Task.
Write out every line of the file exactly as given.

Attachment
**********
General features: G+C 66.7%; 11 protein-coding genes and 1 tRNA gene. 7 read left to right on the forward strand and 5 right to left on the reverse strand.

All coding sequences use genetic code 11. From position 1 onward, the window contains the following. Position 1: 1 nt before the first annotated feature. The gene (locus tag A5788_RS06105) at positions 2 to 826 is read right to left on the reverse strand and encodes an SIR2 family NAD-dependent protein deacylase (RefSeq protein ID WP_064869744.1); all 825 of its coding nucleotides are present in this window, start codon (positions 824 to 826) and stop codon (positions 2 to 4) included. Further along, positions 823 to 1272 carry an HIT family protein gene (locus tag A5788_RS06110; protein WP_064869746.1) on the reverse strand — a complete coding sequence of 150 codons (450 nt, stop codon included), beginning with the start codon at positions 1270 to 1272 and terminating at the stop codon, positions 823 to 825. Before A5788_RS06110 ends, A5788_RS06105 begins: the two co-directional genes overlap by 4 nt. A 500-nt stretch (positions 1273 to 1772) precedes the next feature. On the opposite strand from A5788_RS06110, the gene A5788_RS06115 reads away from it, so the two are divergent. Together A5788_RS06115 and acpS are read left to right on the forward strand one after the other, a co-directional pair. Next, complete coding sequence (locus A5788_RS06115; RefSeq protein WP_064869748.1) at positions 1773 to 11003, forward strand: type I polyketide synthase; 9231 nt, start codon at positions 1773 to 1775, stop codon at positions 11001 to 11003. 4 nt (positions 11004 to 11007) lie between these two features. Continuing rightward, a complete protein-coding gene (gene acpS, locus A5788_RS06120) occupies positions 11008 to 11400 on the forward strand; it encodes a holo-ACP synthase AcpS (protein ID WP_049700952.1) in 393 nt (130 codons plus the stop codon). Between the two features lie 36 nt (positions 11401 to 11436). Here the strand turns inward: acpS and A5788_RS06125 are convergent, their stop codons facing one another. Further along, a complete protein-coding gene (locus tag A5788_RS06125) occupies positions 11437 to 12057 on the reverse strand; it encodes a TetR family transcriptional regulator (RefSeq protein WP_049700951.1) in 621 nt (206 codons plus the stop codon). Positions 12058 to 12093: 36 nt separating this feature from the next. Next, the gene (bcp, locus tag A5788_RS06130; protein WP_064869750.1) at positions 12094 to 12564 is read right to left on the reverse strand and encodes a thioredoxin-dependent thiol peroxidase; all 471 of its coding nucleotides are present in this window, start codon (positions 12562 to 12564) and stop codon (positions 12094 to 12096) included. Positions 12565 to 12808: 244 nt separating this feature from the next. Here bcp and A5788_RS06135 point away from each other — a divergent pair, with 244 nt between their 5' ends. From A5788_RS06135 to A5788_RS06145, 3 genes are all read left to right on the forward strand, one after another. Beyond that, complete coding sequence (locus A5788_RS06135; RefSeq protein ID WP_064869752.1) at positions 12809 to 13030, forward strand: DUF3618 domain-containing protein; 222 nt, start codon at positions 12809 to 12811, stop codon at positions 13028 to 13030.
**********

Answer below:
General features: G+C 66.7%; 11 protein-coding genes and 1 tRNA gene. 7 read left to right on the forward strand and 5 right to left on the reverse strand.

All coding sequences use genetic code 11. From position 1 onward, the window contains the following. Position 1: 1 nt before the first annotated feature. The gene (locus tag A5788_RS06105) at positions 2 to 826 is read right to left on the reverse strand and encodes an SIR2 family NAD-dependent protein deacylase (RefSeq protein ID WP_064869744.1); all 825 of its coding nucleotides are present in this window, start codon (positions 824 to 826) and stop codon (positions 2 to 4) included. Further along, positions 823 to 1272 carry an HIT family protein gene (locus tag A5788_RS06110; protein WP_064869746.1) on the reverse strand — a complete coding sequence of 150 codons (450 nt, stop codon included), beginning with the start codon at positions 1270 to 1272 and terminating at the stop codon, positions 823 to 825. Before A5788_RS06110 ends, A5788_RS06105 begins: the two co-directional genes overlap by 4 nt. A 500-nt stretch (positions 1273 to 1772) precedes the next feature. On the opposite strand from A5788_RS06110, the gene A5788_RS06115 reads away from it, so the two are divergent. Together A5788_RS06115 and acpS are read left to right on the forward strand one after the other, a co-directional pair. Next, complete coding sequence (locus A5788_RS06115; RefSeq protein WP_064869748.1) at positions 1773 to 11003, forward strand: type I polyketide synthase; 9231 nt, start codon at positions 1773 to 1775, stop codon at positions 11001 to 11003. 4 nt (positions 11004 to 11007) lie between these two features. Continuing rightward, a complete protein-coding gene (gene acpS, locus A5788_RS06120) occupies positions 11008 to 11400 on the forward strand; it encodes a holo-ACP synthase AcpS (protein ID WP_049700952.1) in 393 nt (130 codons plus the stop codon). Between the two features lie 36 nt (positions 11401 to 11436). Here the strand turns inward: acpS and A5788_RS06125 are convergent, their stop codons facing one another. Further along, a complete protein-coding gene (locus tag A5788_RS06125) occupies positions 11437 to 12057 on the reverse strand; it encodes a TetR family transcriptional regulator (RefSeq protein WP_049700951.1) in 621 nt (206 codons plus the stop codon). Positions 12058 to 12093: 36 nt separating this feature from the next. Next, the gene (bcp, locus tag A5788_RS06130; protein WP_064869750.1) at positions 12094 to 12564 is read right to left on the reverse strand and encodes a thioredoxin-dependent thiol peroxidase; all 471 of its coding nucleotides are present in this window, start codon (positions 12562 to 12564) and stop codon (positions 12094 to 12096) included. Positions 12565 to 12808: 244 nt separating this feature from the next. Here bcp and A5788_RS06135 point away from each other — a divergent pair, with 244 nt between their 5' ends. From A5788_RS06135 to A5788_RS06145, 3 genes are all read left to right on the forward strand, one after another. Beyond that, complete coding sequence (locus A5788_RS06135; RefSeq protein ID WP_064869752.1) at positions 12809 to 13030, forward strand: DUF3618 domain-containing protein; 222 nt, start codon at positions 12809 to 12811, stop codon at positions 13028 to 13030.